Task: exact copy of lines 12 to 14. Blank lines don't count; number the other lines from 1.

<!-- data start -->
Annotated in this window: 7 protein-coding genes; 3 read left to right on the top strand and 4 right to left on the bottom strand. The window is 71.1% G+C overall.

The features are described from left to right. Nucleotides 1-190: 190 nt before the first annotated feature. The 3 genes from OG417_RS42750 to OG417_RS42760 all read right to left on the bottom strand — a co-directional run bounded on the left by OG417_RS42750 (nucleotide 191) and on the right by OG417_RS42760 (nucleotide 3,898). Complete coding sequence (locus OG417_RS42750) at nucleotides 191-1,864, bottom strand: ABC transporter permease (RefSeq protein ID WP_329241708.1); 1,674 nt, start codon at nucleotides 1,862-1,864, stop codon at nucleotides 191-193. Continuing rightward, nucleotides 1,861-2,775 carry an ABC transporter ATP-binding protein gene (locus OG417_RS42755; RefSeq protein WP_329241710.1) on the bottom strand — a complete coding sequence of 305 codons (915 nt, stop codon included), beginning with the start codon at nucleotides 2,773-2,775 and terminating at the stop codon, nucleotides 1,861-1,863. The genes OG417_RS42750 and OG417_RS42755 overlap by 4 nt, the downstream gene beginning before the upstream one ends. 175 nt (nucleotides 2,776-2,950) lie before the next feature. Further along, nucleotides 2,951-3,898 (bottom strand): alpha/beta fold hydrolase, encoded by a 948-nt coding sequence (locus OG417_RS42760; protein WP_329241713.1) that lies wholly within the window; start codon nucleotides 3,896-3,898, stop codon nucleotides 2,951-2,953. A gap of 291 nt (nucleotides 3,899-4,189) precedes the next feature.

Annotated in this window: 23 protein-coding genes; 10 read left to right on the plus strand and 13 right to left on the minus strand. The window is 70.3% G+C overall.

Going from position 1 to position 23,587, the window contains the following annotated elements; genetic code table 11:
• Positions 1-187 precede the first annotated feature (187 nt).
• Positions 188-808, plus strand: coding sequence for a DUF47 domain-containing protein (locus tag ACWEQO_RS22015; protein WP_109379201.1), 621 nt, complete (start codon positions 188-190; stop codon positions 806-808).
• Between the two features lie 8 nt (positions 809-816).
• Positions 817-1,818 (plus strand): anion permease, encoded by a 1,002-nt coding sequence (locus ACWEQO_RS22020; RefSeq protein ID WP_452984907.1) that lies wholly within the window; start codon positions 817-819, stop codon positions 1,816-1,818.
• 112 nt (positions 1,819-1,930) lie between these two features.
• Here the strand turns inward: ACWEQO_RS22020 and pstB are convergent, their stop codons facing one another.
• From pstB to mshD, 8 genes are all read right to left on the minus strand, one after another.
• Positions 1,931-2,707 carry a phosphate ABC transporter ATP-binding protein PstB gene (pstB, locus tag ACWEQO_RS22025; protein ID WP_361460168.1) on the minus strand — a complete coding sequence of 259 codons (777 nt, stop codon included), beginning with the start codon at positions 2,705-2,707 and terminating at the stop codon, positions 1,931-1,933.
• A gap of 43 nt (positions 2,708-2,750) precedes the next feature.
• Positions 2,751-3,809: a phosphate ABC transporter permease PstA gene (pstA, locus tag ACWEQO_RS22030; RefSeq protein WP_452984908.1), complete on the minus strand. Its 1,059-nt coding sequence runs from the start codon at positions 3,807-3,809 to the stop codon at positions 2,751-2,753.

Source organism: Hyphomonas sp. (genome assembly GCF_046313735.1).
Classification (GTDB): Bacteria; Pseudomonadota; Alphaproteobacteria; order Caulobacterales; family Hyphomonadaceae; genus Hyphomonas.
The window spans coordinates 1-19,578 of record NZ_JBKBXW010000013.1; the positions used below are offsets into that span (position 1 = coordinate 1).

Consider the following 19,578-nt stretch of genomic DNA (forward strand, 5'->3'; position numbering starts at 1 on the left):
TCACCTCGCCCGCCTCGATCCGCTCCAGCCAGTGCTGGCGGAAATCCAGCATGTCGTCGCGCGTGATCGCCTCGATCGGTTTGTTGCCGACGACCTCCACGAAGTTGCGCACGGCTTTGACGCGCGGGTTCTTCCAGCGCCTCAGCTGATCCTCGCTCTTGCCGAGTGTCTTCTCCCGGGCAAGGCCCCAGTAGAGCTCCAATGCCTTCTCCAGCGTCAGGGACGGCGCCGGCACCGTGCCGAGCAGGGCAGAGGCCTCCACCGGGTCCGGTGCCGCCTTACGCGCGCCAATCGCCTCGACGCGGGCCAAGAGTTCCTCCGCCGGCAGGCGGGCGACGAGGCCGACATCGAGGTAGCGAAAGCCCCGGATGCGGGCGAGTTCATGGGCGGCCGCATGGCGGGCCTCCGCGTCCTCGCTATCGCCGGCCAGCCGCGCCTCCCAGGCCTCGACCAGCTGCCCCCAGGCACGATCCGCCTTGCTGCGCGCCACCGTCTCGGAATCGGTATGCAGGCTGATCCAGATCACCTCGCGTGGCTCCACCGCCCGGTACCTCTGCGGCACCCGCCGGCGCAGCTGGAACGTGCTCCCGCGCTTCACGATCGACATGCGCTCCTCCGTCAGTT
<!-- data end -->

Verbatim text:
• Positions 1,931-2,707 carry a phosphate ABC transporter ATP-binding protein PstB gene (pstB, locus tag ACWEQO_RS22025; protein ID WP_361460168.1) on the minus strand — a complete coding sequence of 259 codons (777 nt, stop codon included), beginning with the start codon at positions 2,705-2,707 and terminating at the stop codon, positions 1,931-1,933.
• A gap of 43 nt (positions 2,708-2,750) precedes the next feature.
• Positions 2,751-3,809: a phosphate ABC transporter permease PstA gene (pstA, locus tag ACWEQO_RS22030; RefSeq protein WP_452984908.1), complete on the minus strand. Its 1,059-nt coding sequence runs from the start codon at positions 3,807-3,809 to the stop codon at positions 2,751-2,753.